feres with the rigidity of the tube in assembling and supportingthe fins. In so far as the fluid containing capacity of the tube is concerned, the tube may be very thin. The thickness of the tube is provided in order to give rigidity so that the tubes may be pushed through the fins in assembling the tubes and fins together. Now in order to get this rigidity, it is found necessary to use .010 stock, the .005 stock would not give the tube the necessary rigidity for assembling or supporting the fins. However, the .005 stock is ample to act as a liquid container and carry the fluid from the top header to the llO tion, I have designed a form of the Bundy tube which isj'calcu'lated to give the rigidity,- necessa'r for radiator tube, but which effects a consi erable saving in material over the lock-seam tube, and consequently makes a tube of this kind a cheaper substitute for lock-seam tube in radiator construction. To
this end, I use a relatively thin stock, say .005 of an inch. Instead of forming a plural ply tube where the plural plies run around the complete circumference of the cross section of the tube, I run the plural plies only part way around. I am aware that it is old to use lap seams in tubing, but so far as I am aware, a light gauge tube has never been -made of such a light gauge stock as to be to Wit: approximately .005 of an inch thick,
which is in copper tube inherently flexible, and which will require external support for using the tube to push as a rigid member. In order to provide this external support, I provide an overlapping of the plies which is suflicient to form a relatively deep channel section or arch. Preferably, this channel section or arch formed by the overlapping is substantially half the circumference of the tube; this forms, as it were, a backbone for the tube which could not be afforded by only a slight overlap or simply a lockseam. This overlapping gives the inherently flexible tube a stiffness which will push the tube through the fins and also atfords a backbone for the inherently flexible walls so that the same will stand erect in the radiator and support the fins that are soldered thereto.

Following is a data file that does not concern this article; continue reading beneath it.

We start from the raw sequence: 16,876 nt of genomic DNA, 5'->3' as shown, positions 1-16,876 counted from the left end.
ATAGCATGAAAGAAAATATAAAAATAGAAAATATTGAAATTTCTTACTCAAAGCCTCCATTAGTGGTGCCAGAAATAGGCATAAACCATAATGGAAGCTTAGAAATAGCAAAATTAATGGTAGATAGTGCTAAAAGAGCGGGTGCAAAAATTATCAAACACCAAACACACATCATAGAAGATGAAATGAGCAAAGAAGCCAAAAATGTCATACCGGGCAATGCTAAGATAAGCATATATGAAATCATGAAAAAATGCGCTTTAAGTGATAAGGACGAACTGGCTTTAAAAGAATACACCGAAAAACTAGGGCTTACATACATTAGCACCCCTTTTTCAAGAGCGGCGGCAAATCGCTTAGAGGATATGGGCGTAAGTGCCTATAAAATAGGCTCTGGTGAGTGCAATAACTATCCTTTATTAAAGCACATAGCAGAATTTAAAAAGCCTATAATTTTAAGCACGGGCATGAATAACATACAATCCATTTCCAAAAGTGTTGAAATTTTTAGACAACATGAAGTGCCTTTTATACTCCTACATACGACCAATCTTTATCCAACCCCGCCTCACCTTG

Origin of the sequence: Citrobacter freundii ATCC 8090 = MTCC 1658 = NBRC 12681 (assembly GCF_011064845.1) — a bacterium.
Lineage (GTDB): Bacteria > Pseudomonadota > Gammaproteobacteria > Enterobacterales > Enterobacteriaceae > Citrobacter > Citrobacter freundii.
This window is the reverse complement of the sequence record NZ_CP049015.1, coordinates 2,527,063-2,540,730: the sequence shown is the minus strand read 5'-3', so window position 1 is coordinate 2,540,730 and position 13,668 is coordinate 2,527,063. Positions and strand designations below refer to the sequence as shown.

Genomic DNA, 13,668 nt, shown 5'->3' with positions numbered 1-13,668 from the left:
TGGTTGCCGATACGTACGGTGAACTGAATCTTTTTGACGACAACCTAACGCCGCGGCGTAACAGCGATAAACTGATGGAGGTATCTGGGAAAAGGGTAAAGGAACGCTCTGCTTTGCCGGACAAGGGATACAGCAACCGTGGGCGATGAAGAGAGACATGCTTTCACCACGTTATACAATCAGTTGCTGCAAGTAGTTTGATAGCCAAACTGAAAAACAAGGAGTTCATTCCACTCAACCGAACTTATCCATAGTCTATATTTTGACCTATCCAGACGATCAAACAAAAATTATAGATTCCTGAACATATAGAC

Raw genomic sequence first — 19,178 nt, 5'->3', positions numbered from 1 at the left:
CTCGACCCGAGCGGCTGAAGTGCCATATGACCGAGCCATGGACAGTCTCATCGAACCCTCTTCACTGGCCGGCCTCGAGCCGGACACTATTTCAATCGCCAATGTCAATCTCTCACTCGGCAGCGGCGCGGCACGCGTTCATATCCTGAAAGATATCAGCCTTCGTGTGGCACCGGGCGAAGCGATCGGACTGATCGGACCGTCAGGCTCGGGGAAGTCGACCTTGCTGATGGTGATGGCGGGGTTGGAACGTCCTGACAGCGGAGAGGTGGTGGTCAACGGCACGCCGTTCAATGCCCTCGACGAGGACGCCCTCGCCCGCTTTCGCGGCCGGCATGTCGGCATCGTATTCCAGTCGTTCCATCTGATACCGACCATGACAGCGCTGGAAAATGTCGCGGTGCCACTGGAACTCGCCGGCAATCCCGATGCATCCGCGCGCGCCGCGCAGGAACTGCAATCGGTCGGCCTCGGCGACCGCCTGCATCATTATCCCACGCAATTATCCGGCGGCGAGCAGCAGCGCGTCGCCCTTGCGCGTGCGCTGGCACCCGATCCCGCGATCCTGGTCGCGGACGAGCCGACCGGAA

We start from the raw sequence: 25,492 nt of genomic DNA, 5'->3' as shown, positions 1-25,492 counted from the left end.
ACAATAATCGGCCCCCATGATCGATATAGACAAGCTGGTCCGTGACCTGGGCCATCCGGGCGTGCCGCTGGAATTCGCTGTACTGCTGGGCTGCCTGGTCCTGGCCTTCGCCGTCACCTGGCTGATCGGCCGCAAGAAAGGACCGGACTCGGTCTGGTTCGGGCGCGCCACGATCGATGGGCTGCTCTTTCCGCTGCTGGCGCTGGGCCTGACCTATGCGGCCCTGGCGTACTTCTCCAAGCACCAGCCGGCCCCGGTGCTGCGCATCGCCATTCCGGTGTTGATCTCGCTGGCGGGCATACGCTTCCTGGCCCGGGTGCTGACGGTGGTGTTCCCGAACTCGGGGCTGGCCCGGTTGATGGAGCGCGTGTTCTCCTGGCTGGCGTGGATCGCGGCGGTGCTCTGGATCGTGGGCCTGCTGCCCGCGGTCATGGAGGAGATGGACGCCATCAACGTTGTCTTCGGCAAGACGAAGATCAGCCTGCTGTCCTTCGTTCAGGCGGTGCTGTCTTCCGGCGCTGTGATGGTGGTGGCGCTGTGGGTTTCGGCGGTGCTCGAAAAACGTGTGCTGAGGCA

Now, making a comparison of cost with the figures above given, it will be seen that a tube thus constructed requires approxicost per pound of copper stock of .005 of an I inch thickness. This figured out will amount to 20 4f0r the same unit of tube, making a net saving over lock-seam tube approximatin 20%. This obviously, when translated into large figures of production which obtain in some of our large automobile factories, means enormous savings in the course of a ear.
W at I claim is:
1. A relatively light gauge tubing, comprising a plural ply single tube for heat exchange purposes made of relatively thin gauge stock, so thin that a tube made of single pl would be so flexible as to lack utility w ere a stiff tube is required and in which the plies overlap and are secured together for only substantially one-half the cross section of the tube for the purpose of giving reinforcement and stiffness.
2. A relatively light gauge tubing, for use in heat exchange systems, formed from relatively thin stock and so thin that the tube, if made single would be inherently flexible but wherein the stock is overlapped for a portion only of the cross section of the tube to give a reinforcing arch or channel to afford stiffness to the tube.
3. A relatively light gauge tubing, comprising a relatively thin sheet metal stock approximating .005 of an inch formed up into a tube with overlapping plies cemented together but overlapping only a portion of the circumference of the tube, but of considerable width for forming a reinforcing channel or arch and saving material on the nonoverlapping portion.
Intestimony whereof I aflix my signature.
HARRY W. BUNDY.